|Win||22–0–2||Jack Stone||NWS||10||05/19/1927||Playgrounds Stadium, West New York, New Jersey||Braddock knocked down for first time in career, but won. (Source: Boxing Blade, May 28, 1927, page 6.)|
|Win||21–0–2||Stanley Simmons||TKO||1 (6)||05/02/1927||Oakland Arena, Jersey City, New Jersey||Simmons down 4 times|
|Win||20–0–2||Frankie Lennon||TKO||3 (6)||04/19/1927||Wilkes-Barre, Pennsylvania|
|Win||19–0–2||Tom McKiernan||KO||2 (?)||03/15/1927||United States||Bout held during March; possibly Wilkes–Barre.|
|Win||18–0–2||Nick Fadil||PTS||6||03/08/1927||Pioneer Sporting Club, New York City|
|Win||17–0–2||Lou Barba||PTS||4||03/03/1927||Madison Square Garden, New York City|
|Win||16–0–2||Jack Nelson||PTS||6||02/15/1927||Wilkes-Barre, Pennsylvania|
|Win||15–0–2||Johnny Alberts||KO||4 (6)||02/01/1927||Wilkes-Barre, Pennsylvania|
|Win||14–0–2||George LaRocco||KO||1 (4)||01/28/1927||Madison Square Garden, New York City|
|Draw||13–0–2||Doc Conrad||NWS||4||12/20/1926||4th Regiment Armory, Jersey City, New Jersey||Christmas Fund Show. Jersey Journal & Hudson Dispatch both called this a draw.|
|Win||13–0–1||Joe Hudson||PTS||6||12/08/1926||Manhattan A.C., New York City|
|Win||12–0–1||Al Settle||PTS||6||12/04/1926||Walker A.C., New York City|
|Win||11–0–1||Lou Barba||PTS||6||11/12/1926||Pioneer Sporting Club, New York City|
|Win||10–0–1||Carmine Caggiano||KO||1 (6)||09/30/1926||Playgrounds Stadium, West New York, New Jersey|
|Win||9–0–1||Ray Kennedy||KO||1 (6)||09/16/1926||Playgrounds Stadium, West New York, New Jersey|
|Win||8–0–1||Mike Rock||KO||1 (6)||09/13/1926||Oakland Arena, Jersey City, New Jersey|
|Win||7–0–1||Gene Travers||KO||1 (6)||09/07/1926||Oakland Arena, Jersey City, New Jersey|
|Win||6–0–1||Walter Westman||TKO||3 (6)||07/09/1926||Boyle's Thirty Acres, Jersey City, New Jersey|
|Win||5–0–1||Jim Pearson||TKO||2 (?)||06/28/1926||Oakland Arena, Jersey City, New Jersey|
|Win||4–0–1||Leo Dobson||KO||1 (4)||06/18/1926||Boyle's Thirty Acres, Jersey City, New Jersey|
|Win||3–0–1||Willie Daily||KO||1 (?)||05/03/1926||Jersey City, New Jersey|
|Win||2–0–1||Jack O'Day||KO||1 (?)||05/02/1926||Jersey City, New Jersey|
|Win||1–0–1||Phil Weisberger||KO||2 (6)||04/22/1926||Knights of Columbus, Ridgefield Park, New Jersey||Deschner down twice in 1st round.|
|Draw||0–0–1||Al Settle||NWS||4||04/13/1926||Amsterdam Hall, Union City, New Jersey||Jersey Journal & Hudson Dispatch both called this a draw. Pro debut for Braddock.|
- List of heavyweight boxing champions
- Boyle's Thirty Acres
- Joe Louis Arena (located in Detroit, Michigan)
- Brown, Ned (June 16, 1935). "Life's Been No Rose Bed for New Heavy Champ". The Milwaukee Journal. p. 1. Archived at Google News. Retrieved June 11, 2014.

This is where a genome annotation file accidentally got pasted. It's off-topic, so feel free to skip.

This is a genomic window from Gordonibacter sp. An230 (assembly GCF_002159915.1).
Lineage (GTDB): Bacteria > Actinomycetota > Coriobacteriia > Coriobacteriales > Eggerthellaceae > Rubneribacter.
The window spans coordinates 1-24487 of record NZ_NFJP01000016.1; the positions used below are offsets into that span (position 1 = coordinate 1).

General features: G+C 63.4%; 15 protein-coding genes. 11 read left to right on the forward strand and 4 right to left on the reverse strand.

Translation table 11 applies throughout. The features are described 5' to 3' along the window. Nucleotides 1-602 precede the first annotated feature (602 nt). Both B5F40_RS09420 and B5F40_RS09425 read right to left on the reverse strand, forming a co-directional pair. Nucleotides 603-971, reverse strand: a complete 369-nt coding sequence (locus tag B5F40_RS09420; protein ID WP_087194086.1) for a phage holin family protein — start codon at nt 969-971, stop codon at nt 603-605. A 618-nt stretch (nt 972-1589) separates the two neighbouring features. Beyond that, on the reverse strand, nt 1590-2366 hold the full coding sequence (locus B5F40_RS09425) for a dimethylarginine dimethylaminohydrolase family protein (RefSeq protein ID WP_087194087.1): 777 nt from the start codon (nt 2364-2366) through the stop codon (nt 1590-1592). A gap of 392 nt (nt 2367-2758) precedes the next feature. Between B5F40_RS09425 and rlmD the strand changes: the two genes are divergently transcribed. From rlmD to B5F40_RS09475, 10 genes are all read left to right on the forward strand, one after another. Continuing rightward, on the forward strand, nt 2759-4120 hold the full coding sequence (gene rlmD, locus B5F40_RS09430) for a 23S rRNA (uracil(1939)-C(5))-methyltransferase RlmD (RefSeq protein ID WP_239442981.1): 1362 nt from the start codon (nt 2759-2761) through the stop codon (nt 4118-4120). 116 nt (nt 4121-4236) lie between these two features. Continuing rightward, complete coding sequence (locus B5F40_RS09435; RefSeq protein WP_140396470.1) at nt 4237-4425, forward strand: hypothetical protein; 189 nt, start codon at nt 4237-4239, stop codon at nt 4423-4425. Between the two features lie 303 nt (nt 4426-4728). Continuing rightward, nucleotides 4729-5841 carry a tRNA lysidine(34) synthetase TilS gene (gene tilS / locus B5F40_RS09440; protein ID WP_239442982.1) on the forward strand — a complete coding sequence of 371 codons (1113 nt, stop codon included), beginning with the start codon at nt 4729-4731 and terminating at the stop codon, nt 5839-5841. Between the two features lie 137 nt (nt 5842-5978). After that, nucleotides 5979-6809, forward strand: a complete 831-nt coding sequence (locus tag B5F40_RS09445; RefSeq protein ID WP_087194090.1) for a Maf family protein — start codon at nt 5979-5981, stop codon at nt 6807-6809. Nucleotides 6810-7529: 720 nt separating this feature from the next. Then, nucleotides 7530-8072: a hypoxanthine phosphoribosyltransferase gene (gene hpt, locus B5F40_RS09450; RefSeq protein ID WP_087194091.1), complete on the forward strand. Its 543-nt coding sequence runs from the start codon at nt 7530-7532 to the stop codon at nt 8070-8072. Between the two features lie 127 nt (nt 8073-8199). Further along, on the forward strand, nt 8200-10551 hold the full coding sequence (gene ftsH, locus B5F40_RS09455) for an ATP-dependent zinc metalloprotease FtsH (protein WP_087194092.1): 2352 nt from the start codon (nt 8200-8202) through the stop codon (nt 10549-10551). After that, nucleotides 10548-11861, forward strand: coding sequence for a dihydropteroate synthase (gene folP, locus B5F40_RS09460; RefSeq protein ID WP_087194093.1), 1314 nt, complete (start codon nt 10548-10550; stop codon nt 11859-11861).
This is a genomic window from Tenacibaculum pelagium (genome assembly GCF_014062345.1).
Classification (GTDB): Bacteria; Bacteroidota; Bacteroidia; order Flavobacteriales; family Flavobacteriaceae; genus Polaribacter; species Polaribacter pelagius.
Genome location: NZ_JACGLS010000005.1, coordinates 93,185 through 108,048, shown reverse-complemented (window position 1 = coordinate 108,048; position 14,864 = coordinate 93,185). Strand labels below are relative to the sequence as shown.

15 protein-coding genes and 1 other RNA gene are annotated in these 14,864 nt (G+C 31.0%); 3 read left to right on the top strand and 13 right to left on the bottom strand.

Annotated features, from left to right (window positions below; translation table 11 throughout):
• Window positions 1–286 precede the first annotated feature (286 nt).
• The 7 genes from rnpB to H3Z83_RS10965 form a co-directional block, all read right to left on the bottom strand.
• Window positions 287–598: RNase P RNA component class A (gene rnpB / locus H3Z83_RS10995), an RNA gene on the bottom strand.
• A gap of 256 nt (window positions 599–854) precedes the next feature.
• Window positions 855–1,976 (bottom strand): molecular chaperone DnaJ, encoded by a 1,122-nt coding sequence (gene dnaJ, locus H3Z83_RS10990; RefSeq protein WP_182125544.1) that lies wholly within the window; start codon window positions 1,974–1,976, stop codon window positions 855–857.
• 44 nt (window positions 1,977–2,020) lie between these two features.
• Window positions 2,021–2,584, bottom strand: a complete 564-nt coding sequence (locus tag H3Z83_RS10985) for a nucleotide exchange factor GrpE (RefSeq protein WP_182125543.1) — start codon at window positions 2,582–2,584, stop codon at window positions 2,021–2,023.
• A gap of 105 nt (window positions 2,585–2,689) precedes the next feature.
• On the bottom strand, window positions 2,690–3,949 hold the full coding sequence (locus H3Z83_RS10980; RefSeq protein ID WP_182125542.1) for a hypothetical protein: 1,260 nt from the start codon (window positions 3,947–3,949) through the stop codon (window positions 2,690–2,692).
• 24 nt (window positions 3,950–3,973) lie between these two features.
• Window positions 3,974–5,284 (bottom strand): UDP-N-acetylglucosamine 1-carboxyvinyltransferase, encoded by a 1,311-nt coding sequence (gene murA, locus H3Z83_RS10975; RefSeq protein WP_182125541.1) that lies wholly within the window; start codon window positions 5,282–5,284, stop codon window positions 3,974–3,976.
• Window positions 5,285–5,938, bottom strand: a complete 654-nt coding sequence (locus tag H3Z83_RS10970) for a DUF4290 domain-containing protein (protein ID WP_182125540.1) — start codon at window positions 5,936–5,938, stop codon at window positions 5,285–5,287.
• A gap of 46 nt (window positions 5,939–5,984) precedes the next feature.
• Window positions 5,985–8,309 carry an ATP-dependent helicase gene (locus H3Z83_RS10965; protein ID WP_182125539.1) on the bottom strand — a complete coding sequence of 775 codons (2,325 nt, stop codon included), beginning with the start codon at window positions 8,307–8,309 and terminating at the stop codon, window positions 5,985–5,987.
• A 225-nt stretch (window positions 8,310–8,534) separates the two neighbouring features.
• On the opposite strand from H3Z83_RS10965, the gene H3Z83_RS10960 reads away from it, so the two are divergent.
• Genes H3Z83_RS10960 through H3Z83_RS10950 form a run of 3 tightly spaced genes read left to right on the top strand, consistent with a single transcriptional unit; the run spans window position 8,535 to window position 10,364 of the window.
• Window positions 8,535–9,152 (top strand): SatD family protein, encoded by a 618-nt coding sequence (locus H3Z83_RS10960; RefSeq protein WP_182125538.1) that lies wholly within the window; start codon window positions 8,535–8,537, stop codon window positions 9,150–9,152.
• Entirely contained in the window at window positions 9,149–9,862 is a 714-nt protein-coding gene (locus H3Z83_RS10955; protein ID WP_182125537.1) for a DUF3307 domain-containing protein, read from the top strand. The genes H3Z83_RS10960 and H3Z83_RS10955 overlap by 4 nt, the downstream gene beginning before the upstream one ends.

- Rice, Grantland. "It Will Be A Real Fight, Says Jim Braddock". Milwaukee Journal, June 2, 1935, p. 2-Sports. Retrieved on November 9, 2014.
- "Cinderella Man – James J Braddock". Retrieved 2014-10-18.
- Neil, Edward J. "Verdict for Braddock unanimous". Milwaukee Journal, June 14, 1935, pp. 13–14. Retrieved on November 9, 2014.
- Walsh, Davis J. "Title Affair Chances Dim After Protest". Reading Eagle, January 9, 1937, p. 12. Retrieved on November 9, 2014.
- Pegler, Westbrook. "Fair Enough". St. Petersburg Evening Independent, January 14, 1937, p. 3. Retrieved on November 9, 2014.
- James J. Braddock.Dictionary of American Biography, Supplement 9: 1971–1975. Charles Scribner's Sons, 1994
- Rounds, Kate. "James J. Braddock Park—North Bergen" Palisade magazine; Summer 2010. p. 16
- "Jimmy Braddock Climbed Fast: Hit Top of Fight Ladder in Three Years". Associated Press/The Milwaukee Journal. June 19, 1935. p. 1. Archived at Google News. Retrieved June 11, 2014.
- Cinderella Man at The Numbers
- "Cinderella Man (2005)". Rotten Tomatoes. Retrieved June 11, 2014.
- Joe Louis, Edna Rust, Art Rust Jr., Joe Louis: My Life
- "Cinderella Man" by Eminem, 2010
- Joe Louis, 66, Heavyweight King Who Reigned 12 Years, Is Dead, Obituary, New York Times, April 13, 1981.
- Louis' TAX issues
- Jenny Nolan, "The Brown Bomber – The Man Behind The Fist", The Detroit News
- "Remembering Joe Louis", WTVM
- "The Long Loneliness", by Dorothy Day, 1952
- Official James J. Braddock website (includes videos of some rounds of Braddock's fights with Baer and Louis)
- "James J. Braddock". Find a Grave. Retrieved 2008-02-07.
- Braddock's career record – from the New Jersey Boxing Hall of Fame
- Collection of critical opinion of Cinderella Man at Rotten Tomatoes
- Braddock's short biography at the International Boxing Hall of Fame
- James Braddock vs Max Baer, 13 June 1935, all rounds
- James Braddock vs Joe Louis, 22 June 1937, all rounds
- Professional boxing record for James J. Braddock from BoxRec
|World Heavyweight Champion